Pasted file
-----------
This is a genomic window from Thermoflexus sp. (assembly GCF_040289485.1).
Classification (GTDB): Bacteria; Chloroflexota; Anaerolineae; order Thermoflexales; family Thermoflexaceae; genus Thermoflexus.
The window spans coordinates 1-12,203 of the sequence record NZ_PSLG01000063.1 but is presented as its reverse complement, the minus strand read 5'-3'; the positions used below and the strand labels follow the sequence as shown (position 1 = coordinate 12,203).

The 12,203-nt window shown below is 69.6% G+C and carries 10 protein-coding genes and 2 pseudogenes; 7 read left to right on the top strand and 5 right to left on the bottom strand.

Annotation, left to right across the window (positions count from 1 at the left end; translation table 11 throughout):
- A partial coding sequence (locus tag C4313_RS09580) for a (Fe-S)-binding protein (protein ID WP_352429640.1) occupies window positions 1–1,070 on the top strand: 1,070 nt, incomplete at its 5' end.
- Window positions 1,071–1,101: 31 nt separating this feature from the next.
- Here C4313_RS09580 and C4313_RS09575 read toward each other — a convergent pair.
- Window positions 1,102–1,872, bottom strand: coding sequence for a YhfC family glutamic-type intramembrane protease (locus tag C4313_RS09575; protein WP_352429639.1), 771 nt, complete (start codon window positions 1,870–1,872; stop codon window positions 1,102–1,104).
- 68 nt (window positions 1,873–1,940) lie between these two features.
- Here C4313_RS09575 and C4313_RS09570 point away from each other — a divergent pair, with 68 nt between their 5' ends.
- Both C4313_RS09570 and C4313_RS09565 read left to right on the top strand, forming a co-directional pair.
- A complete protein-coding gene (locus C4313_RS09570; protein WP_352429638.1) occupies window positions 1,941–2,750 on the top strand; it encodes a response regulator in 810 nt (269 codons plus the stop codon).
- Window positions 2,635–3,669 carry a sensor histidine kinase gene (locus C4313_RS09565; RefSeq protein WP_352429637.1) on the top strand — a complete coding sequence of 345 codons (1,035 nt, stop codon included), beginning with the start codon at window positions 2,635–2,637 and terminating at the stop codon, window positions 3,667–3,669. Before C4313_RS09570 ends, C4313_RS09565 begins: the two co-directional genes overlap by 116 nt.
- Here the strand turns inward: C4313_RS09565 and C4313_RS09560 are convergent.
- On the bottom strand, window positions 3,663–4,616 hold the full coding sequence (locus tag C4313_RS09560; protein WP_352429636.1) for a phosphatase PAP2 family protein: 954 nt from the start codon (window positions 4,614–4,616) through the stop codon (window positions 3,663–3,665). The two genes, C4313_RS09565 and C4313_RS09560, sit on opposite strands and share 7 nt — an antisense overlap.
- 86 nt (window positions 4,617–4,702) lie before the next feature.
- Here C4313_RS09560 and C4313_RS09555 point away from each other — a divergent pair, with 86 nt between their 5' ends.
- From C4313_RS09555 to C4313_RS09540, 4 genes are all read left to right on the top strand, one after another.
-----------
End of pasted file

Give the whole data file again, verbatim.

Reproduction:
This is a genomic window from Thermoflexus sp. (assembly GCF_040289485.1).
Classification (GTDB): Bacteria; Chloroflexota; Anaerolineae; order Thermoflexales; family Thermoflexaceae; genus Thermoflexus.
The window spans coordinates 1-12,203 of the sequence record NZ_PSLG01000063.1 but is presented as its reverse complement, the minus strand read 5'-3'; the positions used below and the strand labels follow the sequence as shown (position 1 = coordinate 12,203).

The 12,203-nt window shown below is 69.6% G+C and carries 10 protein-coding genes and 2 pseudogenes; 7 read left to right on the top strand and 5 right to left on the bottom strand.

Annotation, left to right across the window (positions count from 1 at the left end; translation table 11 throughout):
- A partial coding sequence (locus tag C4313_RS09580) for a (Fe-S)-binding protein (protein ID WP_352429640.1) occupies window positions 1–1,070 on the top strand: 1,070 nt, incomplete at its 5' end.
- Window positions 1,071–1,101: 31 nt separating this feature from the next.
- Here C4313_RS09580 and C4313_RS09575 read toward each other — a convergent pair.
- Window positions 1,102–1,872, bottom strand: coding sequence for a YhfC family glutamic-type intramembrane protease (locus tag C4313_RS09575; protein WP_352429639.1), 771 nt, complete (start codon window positions 1,870–1,872; stop codon window positions 1,102–1,104).
- 68 nt (window positions 1,873–1,940) lie between these two features.
- Here C4313_RS09575 and C4313_RS09570 point away from each other — a divergent pair, with 68 nt between their 5' ends.
- Both C4313_RS09570 and C4313_RS09565 read left to right on the top strand, forming a co-directional pair.
- A complete protein-coding gene (locus C4313_RS09570; protein WP_352429638.1) occupies window positions 1,941–2,750 on the top strand; it encodes a response regulator in 810 nt (269 codons plus the stop codon).
- Window positions 2,635–3,669 carry a sensor histidine kinase gene (locus C4313_RS09565; RefSeq protein WP_352429637.1) on the top strand — a complete coding sequence of 345 codons (1,035 nt, stop codon included), beginning with the start codon at window positions 2,635–2,637 and terminating at the stop codon, window positions 3,667–3,669. Before C4313_RS09570 ends, C4313_RS09565 begins: the two co-directional genes overlap by 116 nt.
- Here the strand turns inward: C4313_RS09565 and C4313_RS09560 are convergent.
- On the bottom strand, window positions 3,663–4,616 hold the full coding sequence (locus tag C4313_RS09560; protein WP_352429636.1) for a phosphatase PAP2 family protein: 954 nt from the start codon (window positions 4,614–4,616) through the stop codon (window positions 3,663–3,665). The two genes, C4313_RS09565 and C4313_RS09560, sit on opposite strands and share 7 nt — an antisense overlap.
- 86 nt (window positions 4,617–4,702) lie before the next feature.
- Here C4313_RS09560 and C4313_RS09555 point away from each other — a divergent pair, with 86 nt between their 5' ends.
- From C4313_RS09555 to C4313_RS09540, 4 genes are all read left to right on the top strand, one after another.